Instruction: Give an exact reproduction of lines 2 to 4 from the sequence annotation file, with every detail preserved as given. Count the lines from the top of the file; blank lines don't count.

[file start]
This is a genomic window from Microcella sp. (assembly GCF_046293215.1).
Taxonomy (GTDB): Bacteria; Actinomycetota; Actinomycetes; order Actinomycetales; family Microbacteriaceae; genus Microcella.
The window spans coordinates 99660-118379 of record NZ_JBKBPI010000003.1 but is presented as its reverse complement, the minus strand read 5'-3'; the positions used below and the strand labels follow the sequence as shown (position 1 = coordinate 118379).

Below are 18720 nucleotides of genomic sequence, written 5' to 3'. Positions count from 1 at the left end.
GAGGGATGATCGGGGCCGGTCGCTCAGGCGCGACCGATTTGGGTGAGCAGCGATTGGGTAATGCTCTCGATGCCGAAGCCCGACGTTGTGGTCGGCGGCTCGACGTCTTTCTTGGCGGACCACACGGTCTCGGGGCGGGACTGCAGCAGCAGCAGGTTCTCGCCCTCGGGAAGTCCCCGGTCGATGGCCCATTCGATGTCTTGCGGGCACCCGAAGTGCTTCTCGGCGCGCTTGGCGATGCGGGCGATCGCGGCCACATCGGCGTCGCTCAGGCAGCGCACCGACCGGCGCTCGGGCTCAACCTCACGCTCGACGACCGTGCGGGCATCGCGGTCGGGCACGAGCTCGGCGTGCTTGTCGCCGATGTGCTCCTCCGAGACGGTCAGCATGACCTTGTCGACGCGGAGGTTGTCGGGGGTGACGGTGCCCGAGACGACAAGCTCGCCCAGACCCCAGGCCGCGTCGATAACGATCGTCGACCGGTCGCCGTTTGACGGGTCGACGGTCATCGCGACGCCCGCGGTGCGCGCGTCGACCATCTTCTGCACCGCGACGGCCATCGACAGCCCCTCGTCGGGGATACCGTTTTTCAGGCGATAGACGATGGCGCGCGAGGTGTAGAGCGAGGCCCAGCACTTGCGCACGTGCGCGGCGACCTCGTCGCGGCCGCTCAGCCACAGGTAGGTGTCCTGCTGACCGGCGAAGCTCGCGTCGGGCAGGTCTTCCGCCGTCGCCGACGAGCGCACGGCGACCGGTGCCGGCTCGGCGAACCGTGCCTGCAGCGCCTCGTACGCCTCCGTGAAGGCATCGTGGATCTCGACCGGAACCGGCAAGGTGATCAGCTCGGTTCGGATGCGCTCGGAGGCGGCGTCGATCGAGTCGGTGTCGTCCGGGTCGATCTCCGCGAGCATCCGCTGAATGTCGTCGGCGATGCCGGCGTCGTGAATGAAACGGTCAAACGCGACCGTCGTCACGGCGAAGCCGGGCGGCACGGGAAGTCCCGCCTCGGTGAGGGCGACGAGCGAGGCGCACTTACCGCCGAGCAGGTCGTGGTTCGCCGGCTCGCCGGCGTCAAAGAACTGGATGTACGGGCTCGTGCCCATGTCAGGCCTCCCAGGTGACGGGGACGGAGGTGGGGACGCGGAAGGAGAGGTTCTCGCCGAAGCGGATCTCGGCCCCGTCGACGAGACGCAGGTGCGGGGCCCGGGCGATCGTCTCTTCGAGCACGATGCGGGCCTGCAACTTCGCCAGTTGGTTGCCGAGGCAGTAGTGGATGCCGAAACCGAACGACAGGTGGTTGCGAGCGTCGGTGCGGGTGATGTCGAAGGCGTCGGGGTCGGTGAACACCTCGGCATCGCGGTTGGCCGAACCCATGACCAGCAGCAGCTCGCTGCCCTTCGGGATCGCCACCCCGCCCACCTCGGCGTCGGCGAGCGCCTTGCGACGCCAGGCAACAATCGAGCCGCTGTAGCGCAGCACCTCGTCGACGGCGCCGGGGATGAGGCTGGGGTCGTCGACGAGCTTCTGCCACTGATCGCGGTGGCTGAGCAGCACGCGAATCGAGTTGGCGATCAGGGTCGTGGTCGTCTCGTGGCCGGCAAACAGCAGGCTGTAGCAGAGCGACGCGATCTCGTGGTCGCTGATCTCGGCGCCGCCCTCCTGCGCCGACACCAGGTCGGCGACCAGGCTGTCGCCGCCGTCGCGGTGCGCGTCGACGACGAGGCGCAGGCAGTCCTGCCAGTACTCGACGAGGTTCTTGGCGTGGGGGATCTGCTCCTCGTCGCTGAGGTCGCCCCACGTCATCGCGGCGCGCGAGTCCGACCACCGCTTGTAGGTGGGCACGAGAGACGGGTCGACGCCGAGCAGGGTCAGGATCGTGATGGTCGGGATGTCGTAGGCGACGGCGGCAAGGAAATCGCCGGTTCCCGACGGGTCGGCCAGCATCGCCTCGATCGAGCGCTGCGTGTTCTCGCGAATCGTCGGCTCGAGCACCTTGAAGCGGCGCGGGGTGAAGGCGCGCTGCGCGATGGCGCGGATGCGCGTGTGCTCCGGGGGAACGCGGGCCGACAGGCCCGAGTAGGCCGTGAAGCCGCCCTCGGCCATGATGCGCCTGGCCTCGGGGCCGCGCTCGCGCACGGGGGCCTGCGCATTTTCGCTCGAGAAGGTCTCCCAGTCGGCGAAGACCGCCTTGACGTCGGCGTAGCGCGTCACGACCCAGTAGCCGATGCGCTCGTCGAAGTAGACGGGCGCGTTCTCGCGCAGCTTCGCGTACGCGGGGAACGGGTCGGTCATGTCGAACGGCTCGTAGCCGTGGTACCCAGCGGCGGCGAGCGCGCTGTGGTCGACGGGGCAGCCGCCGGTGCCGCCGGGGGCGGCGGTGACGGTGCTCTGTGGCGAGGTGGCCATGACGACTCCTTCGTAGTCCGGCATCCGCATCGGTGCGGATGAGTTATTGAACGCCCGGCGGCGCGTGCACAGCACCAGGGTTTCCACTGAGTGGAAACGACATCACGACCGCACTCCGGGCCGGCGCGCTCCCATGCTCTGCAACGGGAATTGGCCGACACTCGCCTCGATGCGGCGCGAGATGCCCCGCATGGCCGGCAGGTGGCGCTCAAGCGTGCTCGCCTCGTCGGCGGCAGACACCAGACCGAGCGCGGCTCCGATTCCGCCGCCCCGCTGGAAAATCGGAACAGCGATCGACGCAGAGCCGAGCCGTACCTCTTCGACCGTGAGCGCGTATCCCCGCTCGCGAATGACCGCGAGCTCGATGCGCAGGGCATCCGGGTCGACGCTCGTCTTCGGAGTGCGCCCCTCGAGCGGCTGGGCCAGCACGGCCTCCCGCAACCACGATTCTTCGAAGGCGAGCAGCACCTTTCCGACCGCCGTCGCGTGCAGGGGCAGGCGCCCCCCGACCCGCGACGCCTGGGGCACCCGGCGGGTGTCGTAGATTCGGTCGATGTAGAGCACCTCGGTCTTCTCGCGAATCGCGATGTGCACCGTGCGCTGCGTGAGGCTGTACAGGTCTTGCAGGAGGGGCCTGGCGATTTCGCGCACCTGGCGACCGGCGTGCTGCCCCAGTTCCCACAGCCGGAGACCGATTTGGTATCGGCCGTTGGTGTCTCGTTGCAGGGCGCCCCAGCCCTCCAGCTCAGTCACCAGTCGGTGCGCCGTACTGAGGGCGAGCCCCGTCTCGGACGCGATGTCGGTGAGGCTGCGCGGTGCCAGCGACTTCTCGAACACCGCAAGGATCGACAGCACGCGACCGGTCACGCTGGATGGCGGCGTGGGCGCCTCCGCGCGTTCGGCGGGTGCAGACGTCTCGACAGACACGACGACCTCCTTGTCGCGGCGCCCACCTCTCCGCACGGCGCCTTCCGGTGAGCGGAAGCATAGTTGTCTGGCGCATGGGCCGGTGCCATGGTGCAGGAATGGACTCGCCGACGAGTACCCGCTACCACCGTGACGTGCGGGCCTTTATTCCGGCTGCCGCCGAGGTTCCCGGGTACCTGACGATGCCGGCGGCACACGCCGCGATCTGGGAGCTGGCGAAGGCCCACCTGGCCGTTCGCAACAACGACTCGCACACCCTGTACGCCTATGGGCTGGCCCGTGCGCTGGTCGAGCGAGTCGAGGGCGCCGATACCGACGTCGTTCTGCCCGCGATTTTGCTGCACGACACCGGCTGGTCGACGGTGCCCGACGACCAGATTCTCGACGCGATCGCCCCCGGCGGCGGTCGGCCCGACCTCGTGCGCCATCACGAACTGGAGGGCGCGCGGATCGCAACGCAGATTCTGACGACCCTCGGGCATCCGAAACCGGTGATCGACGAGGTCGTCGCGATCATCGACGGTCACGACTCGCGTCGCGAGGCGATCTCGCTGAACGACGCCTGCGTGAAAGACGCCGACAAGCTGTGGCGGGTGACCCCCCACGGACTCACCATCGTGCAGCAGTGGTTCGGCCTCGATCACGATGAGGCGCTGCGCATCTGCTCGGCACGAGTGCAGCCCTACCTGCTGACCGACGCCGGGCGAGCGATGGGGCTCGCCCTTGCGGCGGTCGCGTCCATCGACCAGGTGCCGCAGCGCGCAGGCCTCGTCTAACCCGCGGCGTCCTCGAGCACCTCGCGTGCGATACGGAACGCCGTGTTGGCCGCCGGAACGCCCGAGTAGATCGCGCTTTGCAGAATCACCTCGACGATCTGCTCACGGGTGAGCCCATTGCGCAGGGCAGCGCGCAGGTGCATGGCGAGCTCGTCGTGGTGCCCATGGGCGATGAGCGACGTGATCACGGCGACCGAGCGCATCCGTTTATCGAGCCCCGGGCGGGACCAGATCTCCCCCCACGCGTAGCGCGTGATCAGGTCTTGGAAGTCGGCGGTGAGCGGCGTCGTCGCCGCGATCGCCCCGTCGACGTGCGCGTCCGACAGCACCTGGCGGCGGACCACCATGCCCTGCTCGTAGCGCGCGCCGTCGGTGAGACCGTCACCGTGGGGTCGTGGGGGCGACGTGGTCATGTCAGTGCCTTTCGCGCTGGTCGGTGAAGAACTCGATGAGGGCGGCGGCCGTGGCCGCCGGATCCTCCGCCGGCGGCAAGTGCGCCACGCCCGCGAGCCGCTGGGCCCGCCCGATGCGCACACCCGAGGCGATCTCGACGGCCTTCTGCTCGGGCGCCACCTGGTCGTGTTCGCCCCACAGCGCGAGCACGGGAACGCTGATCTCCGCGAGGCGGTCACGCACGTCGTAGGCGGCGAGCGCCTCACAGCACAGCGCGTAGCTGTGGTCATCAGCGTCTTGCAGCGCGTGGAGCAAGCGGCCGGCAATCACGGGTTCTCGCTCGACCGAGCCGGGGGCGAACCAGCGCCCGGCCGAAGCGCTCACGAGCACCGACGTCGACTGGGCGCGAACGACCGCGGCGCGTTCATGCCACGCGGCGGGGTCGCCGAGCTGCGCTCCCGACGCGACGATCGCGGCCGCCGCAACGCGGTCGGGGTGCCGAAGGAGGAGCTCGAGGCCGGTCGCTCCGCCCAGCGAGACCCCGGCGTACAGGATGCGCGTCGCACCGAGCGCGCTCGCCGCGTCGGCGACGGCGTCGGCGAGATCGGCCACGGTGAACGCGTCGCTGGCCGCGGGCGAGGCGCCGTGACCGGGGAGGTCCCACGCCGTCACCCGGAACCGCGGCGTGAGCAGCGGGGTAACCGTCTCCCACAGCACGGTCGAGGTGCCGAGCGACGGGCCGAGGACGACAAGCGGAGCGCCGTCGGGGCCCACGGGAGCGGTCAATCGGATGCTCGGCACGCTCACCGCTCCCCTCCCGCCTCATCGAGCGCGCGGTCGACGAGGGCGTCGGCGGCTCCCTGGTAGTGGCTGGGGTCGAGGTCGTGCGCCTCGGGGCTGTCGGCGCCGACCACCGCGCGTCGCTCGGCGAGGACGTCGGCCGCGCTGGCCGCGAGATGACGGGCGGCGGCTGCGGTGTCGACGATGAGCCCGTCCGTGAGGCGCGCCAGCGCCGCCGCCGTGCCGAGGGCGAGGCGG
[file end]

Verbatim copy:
Taxonomy (GTDB): Bacteria; Actinomycetota; Actinomycetes; order Actinomycetales; family Microbacteriaceae; genus Microcella.
The window spans coordinates 99660-118379 of record NZ_JBKBPI010000003.1 but is presented as its reverse complement, the minus strand read 5'-3'; the positions used below and the strand labels follow the sequence as shown (position 1 = coordinate 118379).

Below are 18720 nucleotides of genomic sequence, written 5' to 3'. Positions count from 1 at the left end.